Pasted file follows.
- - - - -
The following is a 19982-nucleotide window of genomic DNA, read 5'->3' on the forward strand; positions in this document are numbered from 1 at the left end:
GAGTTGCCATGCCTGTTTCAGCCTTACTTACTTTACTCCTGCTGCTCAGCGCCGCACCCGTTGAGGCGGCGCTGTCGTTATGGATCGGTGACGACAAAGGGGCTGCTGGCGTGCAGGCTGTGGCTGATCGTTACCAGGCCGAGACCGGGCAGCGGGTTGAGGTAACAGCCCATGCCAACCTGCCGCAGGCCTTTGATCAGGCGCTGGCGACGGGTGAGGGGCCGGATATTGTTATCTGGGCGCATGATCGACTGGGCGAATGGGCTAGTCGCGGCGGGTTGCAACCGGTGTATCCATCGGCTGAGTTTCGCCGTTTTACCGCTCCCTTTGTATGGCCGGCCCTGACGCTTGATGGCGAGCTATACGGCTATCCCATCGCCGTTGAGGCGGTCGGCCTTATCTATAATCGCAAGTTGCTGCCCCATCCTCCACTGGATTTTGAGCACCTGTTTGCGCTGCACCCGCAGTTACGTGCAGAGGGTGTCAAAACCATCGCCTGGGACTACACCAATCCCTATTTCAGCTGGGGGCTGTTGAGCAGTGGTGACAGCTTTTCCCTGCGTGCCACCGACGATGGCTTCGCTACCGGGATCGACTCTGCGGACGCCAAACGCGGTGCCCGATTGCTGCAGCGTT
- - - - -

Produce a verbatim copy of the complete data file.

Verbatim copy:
The following is a 19982-nucleotide window of genomic DNA, read 5'->3' on the forward strand; positions in this document are numbered from 1 at the left end:
GAGTTGCCATGCCTGTTTCAGCCTTACTTACTTTACTCCTGCTGCTCAGCGCCGCACCCGTTGAGGCGGCGCTGTCGTTATGGATCGGTGACGACAAAGGGGCTGCTGGCGTGCAGGCTGTGGCTGATCGTTACCAGGCCGAGACCGGGCAGCGGGTTGAGGTAACAGCCCATGCCAACCTGCCGCAGGCCTTTGATCAGGCGCTGGCGACGGGTGAGGGGCCGGATATTGTTATCTGGGCGCATGATCGACTGGGCGAATGGGCTAGTCGCGGCGGGTTGCAACCGGTGTATCCATCGGCTGAGTTTCGCCGTTTTACCGCTCCCTTTGTATGGCCGGCCCTGACGCTTGATGGCGAGCTATACGGCTATCCCATCGCCGTTGAGGCGGTCGGCCTTATCTATAATCGCAAGTTGCTGCCCCATCCTCCACTGGATTTTGAGCACCTGTTTGCGCTGCACCCGCAGTTACGTGCAGAGGGTGTCAAAACCATCGCCTGGGACTACACCAATCCCTATTTCAGCTGGGGGCTGTTGAGCAGTGGTGACAGCTTTTCCCTGCGTGCCACCGACGATGGCTTCGCTACCGGGATCGACTCTGCGGACGCCAAACGCGGTGCCCGATTGCTGCAGCGTT